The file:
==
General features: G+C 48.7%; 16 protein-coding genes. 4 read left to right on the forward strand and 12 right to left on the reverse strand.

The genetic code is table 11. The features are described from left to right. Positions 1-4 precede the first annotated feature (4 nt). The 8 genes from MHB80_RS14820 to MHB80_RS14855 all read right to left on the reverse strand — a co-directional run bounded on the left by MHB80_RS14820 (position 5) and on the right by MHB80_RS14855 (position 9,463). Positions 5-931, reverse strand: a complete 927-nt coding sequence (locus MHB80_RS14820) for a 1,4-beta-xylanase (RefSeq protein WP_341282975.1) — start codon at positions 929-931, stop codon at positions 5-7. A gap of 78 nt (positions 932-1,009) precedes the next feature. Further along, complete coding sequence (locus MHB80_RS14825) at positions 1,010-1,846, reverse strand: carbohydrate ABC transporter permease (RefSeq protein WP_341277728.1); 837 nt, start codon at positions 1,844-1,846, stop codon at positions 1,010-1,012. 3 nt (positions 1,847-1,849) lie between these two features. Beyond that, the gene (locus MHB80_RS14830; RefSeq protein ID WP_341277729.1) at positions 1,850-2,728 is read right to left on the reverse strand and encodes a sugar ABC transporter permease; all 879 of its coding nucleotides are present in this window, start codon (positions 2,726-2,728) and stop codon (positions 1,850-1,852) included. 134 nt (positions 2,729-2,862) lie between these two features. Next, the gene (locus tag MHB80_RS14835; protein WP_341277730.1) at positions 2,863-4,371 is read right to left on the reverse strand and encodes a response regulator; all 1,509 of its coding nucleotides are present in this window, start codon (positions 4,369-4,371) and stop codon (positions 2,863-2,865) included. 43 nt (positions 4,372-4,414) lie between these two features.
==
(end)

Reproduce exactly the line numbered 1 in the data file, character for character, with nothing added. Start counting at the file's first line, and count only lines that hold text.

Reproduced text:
General features: G+C 48.7%; 16 protein-coding genes. 4 read left to right on the forward strand and 12 right to left on the reverse strand.